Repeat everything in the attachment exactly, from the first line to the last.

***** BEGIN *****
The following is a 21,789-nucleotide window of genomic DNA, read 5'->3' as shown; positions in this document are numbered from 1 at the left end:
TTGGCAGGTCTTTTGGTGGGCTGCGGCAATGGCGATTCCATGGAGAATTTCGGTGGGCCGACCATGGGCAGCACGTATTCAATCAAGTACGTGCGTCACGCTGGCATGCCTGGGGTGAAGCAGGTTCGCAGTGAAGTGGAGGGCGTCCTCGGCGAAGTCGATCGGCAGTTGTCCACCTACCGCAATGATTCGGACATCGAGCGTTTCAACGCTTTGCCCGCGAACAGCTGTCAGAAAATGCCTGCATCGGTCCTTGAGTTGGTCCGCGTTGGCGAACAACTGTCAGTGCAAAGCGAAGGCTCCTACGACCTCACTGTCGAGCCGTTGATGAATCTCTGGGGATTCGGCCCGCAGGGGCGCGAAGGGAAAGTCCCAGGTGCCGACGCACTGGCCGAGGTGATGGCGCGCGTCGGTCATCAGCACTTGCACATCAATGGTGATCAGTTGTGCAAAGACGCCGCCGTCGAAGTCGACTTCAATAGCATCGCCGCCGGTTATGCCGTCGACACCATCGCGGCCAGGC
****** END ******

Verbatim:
The following is a 21,789-nucleotide window of genomic DNA, read 5'->3' as shown; positions in this document are numbered from 1 at the left end:
TTGGCAGGTCTTTTGGTGGGCTGCGGCAATGGCGATTCCATGGAGAATTTCGGTGGGCCGACCATGGGCAGCACGTATTCAATCAAGTACGTGCGTCACGCTGGCATGCCTGGGGTGAAGCAGGTTCGCAGTGAAGTGGAGGGCGTCCTCGGCGAAGTCGATCGGCAGTTGTCCACCTACCGCAATGATTCGGACATCGAGCGTTTCAACGCTTTGCCCGCGAACAGCTGTCAGAAAATGCCTGCATCGGTCCTTGAGTTGGTCCGCGTTGGCGAACAACTGTCAGTGCAAAGCGAAGGCTCCTACGACCTCACTGTCGAGCCGTTGATGAATCTCTGGGGATTCGGCCCGCAGGGGCGCGAAGGGAAAGTCCCAGGTGCCGACGCACTGGCCGAGGTGATGGCGCGCGTCGGTCATCAGCACTTGCACATCAATGGTGATCAGTTGTGCAAAGACGCCGCCGTCGAAGTCGACTTCAATAGCATCGCCGCCGGTTATGCCGTCGACACCATCGCGGCCAGGC